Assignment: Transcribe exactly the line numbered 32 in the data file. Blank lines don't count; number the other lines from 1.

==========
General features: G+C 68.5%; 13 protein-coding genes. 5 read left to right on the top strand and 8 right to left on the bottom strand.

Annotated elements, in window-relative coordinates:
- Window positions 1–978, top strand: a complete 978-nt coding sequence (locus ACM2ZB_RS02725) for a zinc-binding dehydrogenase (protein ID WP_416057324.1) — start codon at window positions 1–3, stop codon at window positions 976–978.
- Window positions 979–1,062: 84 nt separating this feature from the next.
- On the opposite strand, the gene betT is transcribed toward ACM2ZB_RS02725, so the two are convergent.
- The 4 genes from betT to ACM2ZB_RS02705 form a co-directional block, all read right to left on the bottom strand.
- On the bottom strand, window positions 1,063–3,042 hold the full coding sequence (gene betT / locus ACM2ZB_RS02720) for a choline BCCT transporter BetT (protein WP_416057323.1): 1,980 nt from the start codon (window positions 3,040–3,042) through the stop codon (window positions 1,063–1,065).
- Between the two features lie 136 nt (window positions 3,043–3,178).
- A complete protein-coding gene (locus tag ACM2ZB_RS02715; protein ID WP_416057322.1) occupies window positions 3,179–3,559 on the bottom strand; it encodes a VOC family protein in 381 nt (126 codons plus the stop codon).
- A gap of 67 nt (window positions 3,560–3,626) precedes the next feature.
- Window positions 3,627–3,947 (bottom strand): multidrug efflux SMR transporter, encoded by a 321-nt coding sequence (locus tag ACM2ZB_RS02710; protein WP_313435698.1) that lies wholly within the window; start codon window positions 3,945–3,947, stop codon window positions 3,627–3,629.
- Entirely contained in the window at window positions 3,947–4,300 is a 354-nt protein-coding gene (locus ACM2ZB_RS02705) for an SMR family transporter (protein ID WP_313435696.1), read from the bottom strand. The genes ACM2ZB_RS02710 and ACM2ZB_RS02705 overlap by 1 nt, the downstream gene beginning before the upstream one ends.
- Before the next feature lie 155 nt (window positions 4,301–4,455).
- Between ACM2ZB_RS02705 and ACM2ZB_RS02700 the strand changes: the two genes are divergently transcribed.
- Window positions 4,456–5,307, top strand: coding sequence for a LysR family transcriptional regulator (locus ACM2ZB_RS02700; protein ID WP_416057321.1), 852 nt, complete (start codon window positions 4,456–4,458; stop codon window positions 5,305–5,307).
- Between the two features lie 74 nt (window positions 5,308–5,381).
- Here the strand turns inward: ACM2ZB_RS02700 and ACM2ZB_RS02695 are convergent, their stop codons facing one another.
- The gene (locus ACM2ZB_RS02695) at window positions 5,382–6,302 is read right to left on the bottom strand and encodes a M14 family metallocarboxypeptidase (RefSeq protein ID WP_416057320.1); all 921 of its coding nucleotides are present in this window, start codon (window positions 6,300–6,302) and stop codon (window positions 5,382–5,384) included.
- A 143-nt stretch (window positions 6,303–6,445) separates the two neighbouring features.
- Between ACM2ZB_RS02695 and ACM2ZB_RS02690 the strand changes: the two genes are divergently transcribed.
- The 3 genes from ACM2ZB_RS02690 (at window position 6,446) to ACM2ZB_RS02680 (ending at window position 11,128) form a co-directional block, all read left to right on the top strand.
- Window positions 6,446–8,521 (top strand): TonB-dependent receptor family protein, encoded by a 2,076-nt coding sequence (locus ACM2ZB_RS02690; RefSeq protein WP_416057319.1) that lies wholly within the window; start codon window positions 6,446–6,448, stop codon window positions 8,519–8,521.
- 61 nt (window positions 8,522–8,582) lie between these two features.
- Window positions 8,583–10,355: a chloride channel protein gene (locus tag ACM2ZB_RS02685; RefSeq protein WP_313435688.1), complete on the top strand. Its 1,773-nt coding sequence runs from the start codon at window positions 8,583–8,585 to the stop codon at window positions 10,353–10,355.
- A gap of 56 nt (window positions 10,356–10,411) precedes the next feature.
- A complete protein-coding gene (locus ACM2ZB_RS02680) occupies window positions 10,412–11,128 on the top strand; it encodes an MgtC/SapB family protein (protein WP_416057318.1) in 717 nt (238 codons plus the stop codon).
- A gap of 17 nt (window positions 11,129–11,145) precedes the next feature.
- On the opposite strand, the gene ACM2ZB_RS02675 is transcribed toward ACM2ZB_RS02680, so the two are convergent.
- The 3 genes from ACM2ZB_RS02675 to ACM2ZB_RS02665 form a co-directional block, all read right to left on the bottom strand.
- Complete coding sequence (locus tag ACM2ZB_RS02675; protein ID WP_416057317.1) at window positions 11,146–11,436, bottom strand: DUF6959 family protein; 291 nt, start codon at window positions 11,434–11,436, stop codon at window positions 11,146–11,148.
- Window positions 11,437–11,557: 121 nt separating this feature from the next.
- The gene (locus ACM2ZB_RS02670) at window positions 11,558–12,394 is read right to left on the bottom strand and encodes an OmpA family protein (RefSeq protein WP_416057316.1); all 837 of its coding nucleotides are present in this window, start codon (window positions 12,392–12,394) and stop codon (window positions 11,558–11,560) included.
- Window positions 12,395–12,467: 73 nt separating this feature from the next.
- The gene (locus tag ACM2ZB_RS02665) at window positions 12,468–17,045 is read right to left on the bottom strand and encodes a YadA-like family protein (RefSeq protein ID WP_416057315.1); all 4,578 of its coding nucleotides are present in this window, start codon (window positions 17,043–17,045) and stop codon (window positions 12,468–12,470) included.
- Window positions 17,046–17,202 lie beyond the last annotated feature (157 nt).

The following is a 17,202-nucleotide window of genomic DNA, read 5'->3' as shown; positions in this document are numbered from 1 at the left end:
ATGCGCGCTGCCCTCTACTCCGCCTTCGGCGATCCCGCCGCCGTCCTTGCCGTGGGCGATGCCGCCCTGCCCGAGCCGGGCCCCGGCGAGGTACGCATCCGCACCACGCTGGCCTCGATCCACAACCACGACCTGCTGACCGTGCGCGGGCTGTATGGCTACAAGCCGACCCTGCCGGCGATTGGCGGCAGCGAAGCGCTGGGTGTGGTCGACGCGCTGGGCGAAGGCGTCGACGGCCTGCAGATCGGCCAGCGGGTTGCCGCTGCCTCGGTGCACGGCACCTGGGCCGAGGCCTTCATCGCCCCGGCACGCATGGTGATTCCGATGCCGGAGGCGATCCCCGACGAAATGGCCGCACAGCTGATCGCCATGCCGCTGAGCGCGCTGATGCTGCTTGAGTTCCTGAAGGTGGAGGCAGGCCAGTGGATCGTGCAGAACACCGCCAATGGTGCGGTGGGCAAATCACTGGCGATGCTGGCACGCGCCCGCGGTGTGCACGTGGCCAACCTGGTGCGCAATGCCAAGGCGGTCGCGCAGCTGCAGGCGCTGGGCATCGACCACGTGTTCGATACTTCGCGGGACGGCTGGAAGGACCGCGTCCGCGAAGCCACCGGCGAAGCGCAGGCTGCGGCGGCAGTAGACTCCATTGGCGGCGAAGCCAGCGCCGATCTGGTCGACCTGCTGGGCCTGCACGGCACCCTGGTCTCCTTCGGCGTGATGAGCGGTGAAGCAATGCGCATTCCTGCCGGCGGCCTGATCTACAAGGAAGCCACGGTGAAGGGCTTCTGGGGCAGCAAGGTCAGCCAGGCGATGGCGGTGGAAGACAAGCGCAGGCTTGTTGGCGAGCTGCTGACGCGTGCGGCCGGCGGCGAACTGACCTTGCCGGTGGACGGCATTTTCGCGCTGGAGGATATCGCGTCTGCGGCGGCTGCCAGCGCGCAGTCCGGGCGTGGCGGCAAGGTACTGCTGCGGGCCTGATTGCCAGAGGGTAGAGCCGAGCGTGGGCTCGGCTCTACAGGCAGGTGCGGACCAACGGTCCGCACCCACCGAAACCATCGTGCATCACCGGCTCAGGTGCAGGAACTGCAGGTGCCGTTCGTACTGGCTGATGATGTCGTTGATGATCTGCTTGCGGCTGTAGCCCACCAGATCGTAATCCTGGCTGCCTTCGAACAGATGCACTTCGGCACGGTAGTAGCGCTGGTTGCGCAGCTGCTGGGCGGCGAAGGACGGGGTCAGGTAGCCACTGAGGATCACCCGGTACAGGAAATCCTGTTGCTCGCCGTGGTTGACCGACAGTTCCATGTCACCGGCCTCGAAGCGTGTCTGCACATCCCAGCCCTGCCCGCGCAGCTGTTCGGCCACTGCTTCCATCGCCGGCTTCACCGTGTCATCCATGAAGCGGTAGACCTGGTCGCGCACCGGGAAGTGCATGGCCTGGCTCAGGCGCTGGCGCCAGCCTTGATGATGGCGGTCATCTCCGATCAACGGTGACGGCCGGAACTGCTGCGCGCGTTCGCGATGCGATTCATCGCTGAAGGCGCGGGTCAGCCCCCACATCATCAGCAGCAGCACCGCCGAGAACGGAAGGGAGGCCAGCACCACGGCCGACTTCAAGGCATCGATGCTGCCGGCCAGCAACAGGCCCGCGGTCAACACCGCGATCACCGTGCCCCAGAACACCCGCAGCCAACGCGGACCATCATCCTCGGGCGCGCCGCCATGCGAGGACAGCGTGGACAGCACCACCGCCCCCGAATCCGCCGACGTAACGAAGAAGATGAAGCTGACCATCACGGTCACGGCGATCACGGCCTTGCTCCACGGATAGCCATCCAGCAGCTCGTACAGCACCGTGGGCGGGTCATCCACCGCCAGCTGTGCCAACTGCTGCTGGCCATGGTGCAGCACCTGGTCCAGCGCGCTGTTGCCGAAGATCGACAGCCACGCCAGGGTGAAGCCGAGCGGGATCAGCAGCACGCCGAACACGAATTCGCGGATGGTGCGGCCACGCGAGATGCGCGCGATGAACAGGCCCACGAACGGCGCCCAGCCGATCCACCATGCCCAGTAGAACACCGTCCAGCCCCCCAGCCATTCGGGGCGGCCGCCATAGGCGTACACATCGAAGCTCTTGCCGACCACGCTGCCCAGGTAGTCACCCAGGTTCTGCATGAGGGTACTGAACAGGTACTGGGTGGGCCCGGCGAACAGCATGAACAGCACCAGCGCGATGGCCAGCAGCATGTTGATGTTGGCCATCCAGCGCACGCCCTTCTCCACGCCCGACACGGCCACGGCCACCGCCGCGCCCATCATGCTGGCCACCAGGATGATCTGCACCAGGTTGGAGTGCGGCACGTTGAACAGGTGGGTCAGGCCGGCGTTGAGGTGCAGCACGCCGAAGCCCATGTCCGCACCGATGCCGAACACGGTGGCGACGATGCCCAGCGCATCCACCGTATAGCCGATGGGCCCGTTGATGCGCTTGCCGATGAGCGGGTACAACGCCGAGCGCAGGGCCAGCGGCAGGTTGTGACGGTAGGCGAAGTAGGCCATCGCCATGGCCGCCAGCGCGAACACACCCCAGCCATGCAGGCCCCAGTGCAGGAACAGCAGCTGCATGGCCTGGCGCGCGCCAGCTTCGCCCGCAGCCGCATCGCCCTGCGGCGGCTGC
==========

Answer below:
- The gene (locus ACM2ZB_RS02670) at window positions 11,558–12,394 is read right to left on the bottom strand and encodes an OmpA family protein (RefSeq protein WP_416057316.1); all 837 of its coding nucleotides are present in this window, start codon (window positions 12,392–12,394) and stop codon (window positions 11,558–11,560) included.